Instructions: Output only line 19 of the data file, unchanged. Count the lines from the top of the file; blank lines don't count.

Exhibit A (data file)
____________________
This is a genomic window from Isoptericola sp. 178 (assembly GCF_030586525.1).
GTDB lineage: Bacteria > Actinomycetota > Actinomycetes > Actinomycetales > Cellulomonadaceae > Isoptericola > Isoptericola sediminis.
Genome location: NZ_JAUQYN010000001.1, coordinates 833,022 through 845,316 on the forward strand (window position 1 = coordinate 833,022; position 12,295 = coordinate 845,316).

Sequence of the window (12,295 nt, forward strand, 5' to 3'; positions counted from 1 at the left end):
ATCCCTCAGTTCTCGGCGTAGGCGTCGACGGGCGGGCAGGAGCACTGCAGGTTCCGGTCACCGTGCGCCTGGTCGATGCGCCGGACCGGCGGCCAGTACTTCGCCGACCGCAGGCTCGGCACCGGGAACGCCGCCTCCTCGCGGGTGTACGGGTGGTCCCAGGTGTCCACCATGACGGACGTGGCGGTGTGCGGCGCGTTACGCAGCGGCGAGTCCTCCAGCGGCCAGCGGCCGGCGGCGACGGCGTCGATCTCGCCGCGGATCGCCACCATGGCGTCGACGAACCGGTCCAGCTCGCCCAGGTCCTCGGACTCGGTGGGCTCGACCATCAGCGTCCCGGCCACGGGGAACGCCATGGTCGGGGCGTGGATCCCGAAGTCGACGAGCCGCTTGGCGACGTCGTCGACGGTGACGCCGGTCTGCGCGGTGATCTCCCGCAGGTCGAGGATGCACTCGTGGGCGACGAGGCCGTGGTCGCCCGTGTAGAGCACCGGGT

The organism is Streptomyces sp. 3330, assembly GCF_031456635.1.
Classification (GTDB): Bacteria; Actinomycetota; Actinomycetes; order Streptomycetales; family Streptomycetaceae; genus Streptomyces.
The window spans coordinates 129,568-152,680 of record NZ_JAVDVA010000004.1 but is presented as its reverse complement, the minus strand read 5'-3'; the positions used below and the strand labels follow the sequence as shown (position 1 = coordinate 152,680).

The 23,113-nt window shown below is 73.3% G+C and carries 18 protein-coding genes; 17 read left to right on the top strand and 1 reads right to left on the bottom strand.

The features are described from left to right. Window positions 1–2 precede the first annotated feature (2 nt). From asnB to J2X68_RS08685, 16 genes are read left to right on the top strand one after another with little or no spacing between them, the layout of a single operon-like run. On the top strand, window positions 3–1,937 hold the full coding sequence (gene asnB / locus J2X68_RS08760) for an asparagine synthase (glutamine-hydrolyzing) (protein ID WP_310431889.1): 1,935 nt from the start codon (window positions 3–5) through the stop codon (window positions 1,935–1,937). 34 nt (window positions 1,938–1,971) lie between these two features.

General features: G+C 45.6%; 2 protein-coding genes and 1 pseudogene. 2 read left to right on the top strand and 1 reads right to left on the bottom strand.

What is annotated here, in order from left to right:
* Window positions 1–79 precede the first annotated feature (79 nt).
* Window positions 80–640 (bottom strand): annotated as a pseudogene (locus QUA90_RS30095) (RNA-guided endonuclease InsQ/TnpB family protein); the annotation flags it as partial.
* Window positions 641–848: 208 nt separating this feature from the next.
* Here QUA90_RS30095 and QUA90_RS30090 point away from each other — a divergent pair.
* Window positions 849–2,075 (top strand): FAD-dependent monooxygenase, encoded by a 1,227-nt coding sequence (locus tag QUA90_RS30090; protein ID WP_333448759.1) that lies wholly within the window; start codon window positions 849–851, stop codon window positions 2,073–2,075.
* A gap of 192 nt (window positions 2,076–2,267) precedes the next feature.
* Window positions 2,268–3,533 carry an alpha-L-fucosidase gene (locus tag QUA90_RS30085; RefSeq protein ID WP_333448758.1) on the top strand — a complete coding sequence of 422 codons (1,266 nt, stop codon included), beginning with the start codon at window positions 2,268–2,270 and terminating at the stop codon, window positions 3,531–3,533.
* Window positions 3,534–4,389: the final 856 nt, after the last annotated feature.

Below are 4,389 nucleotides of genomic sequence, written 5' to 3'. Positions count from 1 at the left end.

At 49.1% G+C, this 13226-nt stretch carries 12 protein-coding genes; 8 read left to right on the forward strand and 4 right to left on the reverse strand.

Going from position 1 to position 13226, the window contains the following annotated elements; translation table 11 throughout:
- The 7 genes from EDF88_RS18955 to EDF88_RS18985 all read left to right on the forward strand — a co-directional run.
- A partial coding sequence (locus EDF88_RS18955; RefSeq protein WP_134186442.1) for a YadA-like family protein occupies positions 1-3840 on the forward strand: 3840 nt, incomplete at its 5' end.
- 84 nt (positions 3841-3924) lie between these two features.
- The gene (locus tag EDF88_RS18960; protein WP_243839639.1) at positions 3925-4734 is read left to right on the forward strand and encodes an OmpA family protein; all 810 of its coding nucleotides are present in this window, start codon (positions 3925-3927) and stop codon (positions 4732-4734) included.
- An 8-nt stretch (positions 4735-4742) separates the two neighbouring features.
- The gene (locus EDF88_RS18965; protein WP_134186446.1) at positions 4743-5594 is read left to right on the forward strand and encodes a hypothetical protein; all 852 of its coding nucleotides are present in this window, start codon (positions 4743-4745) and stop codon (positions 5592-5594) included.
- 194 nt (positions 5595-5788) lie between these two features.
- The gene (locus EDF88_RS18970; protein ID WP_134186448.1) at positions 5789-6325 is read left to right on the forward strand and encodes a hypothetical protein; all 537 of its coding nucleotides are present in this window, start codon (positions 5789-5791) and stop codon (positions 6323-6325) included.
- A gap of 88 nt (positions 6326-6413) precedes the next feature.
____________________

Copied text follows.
* Window positions 2,268–3,533 carry an alpha-L-fucosidase gene (locus tag QUA90_RS30085; RefSeq protein ID WP_333448758.1) on the top strand — a complete coding sequence of 422 codons (1,266 nt, stop codon included), beginning with the start codon at window positions 2,268–2,270 and terminating at the stop codon, window positions 3,531–3,533.